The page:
As someone who cycled to work for more 10 years I fully understand the hazards cyclist face everyday. Accordingly, I have instructed our legal advisors to examine the prospect of changing traffic laws to oblige motorists to keep a distance of 1.5 metres between themselves and cyclists. This will make it unlawful for motorists to overtake cyclists in the face of oncoming traffic.
I have identified five critical questions that pertain to the development of a cutting-edge public transport system for the twenty-first century.
The first question is: can we reduce road congestion? The answer is an unequivocal “no” until we have an effective public transport system. No city has eliminated road congestion, but many like Stockholm, the European Green Capital of 2010, have significantly altered the manner in which its transport structure works. In 2008, there were 28 percent more bicycle users than the year before and 100 electric car charging stations were installed last year.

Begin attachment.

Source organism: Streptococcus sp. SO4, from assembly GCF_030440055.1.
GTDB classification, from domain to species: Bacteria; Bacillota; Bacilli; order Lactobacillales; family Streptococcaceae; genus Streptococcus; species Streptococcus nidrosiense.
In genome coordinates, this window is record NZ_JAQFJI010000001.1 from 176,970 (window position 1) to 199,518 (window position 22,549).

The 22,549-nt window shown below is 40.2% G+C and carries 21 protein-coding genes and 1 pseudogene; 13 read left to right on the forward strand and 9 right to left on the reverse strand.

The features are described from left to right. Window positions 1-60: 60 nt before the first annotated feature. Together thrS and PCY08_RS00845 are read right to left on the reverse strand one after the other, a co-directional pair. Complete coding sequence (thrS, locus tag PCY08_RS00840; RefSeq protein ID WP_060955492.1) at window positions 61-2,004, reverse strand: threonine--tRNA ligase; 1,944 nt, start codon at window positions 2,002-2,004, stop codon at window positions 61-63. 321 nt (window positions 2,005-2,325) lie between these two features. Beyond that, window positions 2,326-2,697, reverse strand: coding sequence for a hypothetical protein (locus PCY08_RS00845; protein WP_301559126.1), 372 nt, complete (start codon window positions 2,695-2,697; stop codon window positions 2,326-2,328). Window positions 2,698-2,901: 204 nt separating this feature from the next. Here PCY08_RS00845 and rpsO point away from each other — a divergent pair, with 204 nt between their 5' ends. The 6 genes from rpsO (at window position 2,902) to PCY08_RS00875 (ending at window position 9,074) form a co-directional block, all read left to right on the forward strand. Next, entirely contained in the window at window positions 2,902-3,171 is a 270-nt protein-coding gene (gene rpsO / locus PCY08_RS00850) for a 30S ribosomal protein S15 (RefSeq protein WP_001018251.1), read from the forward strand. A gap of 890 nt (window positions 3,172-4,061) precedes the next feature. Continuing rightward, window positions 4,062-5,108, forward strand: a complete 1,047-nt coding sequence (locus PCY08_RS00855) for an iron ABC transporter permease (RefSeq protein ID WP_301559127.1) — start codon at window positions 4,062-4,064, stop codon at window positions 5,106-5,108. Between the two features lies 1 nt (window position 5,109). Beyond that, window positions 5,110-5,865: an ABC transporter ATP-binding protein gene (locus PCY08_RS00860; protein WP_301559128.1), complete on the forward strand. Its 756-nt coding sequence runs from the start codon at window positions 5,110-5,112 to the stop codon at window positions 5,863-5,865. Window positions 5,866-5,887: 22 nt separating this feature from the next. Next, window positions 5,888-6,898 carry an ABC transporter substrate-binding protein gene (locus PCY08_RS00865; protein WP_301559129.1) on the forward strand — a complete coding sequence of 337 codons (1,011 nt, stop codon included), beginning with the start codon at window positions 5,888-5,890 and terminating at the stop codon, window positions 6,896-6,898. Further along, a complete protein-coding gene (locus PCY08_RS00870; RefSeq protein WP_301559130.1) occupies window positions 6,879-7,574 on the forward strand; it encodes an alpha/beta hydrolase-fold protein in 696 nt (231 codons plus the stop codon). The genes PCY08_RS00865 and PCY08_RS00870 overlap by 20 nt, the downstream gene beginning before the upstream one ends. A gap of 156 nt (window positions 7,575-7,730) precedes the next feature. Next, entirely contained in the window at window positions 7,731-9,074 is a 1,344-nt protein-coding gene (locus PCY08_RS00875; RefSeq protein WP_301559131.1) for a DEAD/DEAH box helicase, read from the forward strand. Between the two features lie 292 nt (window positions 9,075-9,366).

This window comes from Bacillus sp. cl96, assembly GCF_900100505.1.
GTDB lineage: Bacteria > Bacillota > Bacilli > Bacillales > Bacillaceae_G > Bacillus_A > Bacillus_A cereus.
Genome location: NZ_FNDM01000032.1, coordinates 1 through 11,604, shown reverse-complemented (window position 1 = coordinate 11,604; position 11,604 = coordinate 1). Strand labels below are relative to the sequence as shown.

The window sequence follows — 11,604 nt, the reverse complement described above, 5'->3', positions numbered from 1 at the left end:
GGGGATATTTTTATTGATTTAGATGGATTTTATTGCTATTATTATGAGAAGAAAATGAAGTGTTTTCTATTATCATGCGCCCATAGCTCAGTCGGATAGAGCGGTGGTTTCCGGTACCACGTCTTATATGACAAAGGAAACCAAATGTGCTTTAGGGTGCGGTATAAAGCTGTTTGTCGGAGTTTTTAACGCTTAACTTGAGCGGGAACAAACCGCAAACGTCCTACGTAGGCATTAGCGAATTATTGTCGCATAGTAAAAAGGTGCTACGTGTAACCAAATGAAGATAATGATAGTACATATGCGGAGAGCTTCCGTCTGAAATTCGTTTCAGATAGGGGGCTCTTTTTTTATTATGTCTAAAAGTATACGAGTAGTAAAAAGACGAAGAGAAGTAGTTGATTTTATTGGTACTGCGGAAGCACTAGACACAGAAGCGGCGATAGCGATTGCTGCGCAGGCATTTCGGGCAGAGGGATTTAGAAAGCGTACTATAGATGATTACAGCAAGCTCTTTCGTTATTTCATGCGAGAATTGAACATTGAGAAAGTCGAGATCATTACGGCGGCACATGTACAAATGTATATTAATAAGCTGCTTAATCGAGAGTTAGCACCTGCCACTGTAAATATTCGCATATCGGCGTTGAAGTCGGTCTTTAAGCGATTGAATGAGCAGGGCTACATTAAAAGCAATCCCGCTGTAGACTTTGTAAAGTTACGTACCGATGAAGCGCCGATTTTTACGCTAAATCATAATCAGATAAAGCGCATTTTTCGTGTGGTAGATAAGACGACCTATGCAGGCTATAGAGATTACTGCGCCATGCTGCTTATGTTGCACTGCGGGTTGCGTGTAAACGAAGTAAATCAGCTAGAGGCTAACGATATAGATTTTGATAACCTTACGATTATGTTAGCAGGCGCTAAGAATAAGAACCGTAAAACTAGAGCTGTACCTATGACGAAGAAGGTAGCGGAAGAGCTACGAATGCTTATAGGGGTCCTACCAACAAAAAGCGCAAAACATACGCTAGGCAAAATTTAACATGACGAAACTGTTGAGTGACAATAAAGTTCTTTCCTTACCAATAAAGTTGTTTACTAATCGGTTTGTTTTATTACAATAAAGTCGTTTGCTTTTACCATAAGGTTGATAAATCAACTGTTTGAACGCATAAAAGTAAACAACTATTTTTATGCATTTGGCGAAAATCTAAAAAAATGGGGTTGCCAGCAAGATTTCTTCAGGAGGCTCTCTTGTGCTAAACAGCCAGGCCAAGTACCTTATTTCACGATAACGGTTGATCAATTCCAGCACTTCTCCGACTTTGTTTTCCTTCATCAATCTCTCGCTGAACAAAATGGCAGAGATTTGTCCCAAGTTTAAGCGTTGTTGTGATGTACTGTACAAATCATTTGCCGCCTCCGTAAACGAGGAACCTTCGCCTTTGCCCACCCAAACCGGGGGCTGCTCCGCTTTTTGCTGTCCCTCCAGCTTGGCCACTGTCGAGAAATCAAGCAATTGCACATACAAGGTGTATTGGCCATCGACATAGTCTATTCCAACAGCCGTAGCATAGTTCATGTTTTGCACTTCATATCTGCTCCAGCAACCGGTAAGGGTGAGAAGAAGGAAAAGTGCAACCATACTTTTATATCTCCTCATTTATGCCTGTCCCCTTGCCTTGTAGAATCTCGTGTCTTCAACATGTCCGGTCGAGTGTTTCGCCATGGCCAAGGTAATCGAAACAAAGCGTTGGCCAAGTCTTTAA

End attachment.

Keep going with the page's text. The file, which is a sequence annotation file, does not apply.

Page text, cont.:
In stark contrast, congestion on our roads has now exceeded the tipping point.
The building of new roads and adding more lanes simply breeds more cars. And has never solved the problem of congestion. On the contrary, more roads equals more congestion. This has been the experience of every city that has taken this disastrous and financially ruinous route.